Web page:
'Officials should be held responsible for pollution'

(China Daily)
Updated: 2007-02-27 07:17

A senior environmental official has called on the legislature to amend its 17-year-old environmental law in order to make government officials accountable for pollution.

"The government's refusal or failure to fulfil its environmental responsibilities has seriously set back China's environmental protection efforts," said Pan Yue, deputy director of the State Environmental Protection Administration (SEPA).

Local government officials often avoid punishment for actions that result in serious pollution because the existing law on environmental protection primarily targets the behaviour of private citizens and organizations. The law's ability to restrict government behavior is limited.

"With insufficient laws, the government's responsibility for environmental protection has become a mere scrap of paper," Pan said ahead of the "two sessions", the annual meetings of China's top legislature and top political advisory body.

Environmental officials and the media regularly lambaste local authorities for environmental violations and have called for serious punishments for negligent officials.

To counter local protectionism, the Organization Department of the Communist Party of China Central Committee has announced that environmental protection will be an important measure for assessing local officials' performance starting this year.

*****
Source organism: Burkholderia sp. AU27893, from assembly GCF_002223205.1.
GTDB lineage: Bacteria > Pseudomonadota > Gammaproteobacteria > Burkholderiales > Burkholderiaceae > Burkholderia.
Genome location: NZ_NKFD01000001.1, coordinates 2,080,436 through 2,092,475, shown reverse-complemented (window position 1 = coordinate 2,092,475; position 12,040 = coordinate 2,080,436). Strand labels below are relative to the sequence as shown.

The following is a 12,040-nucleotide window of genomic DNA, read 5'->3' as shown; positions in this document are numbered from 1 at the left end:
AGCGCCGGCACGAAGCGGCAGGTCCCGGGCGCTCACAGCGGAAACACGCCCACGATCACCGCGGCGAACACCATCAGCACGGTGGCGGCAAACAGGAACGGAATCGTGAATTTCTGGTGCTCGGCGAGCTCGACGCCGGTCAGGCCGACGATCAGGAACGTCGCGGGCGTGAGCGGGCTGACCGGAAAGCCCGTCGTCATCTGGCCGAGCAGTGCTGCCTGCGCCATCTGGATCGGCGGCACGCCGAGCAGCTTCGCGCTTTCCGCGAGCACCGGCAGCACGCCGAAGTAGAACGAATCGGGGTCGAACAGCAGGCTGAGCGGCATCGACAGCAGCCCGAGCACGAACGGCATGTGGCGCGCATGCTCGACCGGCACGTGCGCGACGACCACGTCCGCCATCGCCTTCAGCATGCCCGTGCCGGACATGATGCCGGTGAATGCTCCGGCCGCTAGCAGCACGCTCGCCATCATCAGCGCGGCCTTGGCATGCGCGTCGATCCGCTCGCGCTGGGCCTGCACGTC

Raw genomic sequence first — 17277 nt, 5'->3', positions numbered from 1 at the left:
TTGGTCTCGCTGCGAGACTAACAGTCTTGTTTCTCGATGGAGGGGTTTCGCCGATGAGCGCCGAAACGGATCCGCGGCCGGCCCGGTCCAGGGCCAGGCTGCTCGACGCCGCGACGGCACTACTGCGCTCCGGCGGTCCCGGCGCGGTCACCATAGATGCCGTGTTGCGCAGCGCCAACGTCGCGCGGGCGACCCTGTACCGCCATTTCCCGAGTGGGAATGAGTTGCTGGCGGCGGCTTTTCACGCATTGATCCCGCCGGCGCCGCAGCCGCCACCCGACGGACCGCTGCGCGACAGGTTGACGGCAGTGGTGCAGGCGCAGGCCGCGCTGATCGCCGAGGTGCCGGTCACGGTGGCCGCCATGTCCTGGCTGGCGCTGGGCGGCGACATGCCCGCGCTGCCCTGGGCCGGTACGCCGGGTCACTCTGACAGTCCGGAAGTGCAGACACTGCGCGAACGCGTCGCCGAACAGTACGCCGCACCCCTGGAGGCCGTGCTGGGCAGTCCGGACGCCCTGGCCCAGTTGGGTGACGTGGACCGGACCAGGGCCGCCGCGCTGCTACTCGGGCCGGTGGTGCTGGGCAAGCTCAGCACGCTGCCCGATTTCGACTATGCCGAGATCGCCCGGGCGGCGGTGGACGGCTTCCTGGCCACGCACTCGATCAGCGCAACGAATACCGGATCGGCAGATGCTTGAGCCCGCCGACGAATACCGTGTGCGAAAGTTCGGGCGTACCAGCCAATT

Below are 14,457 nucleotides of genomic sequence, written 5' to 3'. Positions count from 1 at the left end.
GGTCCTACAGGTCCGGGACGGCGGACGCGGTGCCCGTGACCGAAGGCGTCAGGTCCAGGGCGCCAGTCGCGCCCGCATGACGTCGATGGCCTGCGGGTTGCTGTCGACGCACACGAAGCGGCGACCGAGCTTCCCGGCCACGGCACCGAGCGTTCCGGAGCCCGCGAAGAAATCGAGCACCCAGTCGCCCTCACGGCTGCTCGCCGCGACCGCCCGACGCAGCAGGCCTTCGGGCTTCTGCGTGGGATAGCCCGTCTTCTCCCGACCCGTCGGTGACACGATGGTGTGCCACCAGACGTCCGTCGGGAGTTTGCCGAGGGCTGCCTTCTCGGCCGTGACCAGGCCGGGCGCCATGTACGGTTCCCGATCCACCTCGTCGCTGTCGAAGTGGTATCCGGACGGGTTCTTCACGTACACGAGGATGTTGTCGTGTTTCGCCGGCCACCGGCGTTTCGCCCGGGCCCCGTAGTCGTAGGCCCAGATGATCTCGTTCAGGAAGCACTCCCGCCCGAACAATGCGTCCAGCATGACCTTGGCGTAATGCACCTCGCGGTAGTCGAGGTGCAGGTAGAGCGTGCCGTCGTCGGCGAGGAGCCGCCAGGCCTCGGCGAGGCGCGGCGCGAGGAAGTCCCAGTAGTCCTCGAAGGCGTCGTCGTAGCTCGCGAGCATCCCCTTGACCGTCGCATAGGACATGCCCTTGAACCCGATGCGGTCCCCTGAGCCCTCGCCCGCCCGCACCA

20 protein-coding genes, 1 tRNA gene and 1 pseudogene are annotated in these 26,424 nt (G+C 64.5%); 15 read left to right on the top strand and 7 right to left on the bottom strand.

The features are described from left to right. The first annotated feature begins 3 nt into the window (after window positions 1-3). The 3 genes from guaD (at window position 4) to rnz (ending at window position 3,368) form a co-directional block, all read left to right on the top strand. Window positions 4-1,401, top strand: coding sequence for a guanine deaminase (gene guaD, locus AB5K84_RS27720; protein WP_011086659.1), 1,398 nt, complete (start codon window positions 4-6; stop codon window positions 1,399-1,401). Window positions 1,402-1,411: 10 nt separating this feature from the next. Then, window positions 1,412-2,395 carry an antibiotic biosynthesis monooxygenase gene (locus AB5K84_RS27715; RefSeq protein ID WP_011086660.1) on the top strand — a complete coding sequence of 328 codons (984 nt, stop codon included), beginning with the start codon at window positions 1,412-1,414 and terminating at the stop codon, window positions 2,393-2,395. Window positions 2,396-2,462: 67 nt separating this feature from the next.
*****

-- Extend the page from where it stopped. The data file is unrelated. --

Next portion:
Pan said the environmental protection law should specify and emphasize the government's responsibility in environmental protection and impose harsher punishments.

He cited the case of lead poisoning in Gansu Province and arsenide pollution in Hunan Province last year, saying those accidents showed that "most of the environmental violations involved government bodies".

The lead poisoning case, which was discovered last April in Huixian County and was caused by a local factory, resulted in around 250 children under the age of 14 being hospitalized. Hundreds more were found to have an excessive amount of lead in their blood.

The other scare was caused by two factories in Yueyang in Hunan Province. The factories were releasing waste water with a high concentration of arsenide into the Xinqiang River, affecting the water supply of 80,000 residents in the lower reaches.


(China Daily 02/27/2007 page4)

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